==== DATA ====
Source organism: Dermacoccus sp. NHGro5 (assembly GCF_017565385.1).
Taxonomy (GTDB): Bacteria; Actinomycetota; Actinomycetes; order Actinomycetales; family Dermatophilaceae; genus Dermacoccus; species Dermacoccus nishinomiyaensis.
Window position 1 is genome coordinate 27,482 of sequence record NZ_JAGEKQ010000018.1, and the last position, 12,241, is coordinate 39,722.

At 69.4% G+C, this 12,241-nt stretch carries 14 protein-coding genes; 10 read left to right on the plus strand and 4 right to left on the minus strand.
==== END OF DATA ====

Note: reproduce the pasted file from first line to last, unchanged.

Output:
Source organism: Dermacoccus sp. NHGro5 (assembly GCF_017565385.1).
Taxonomy (GTDB): Bacteria; Actinomycetota; Actinomycetes; order Actinomycetales; family Dermatophilaceae; genus Dermacoccus; species Dermacoccus nishinomiyaensis.
Window position 1 is genome coordinate 27,482 of sequence record NZ_JAGEKQ010000018.1, and the last position, 12,241, is coordinate 39,722.

At 69.4% G+C, this 12,241-nt stretch carries 14 protein-coding genes; 10 read left to right on the plus strand and 4 right to left on the minus strand.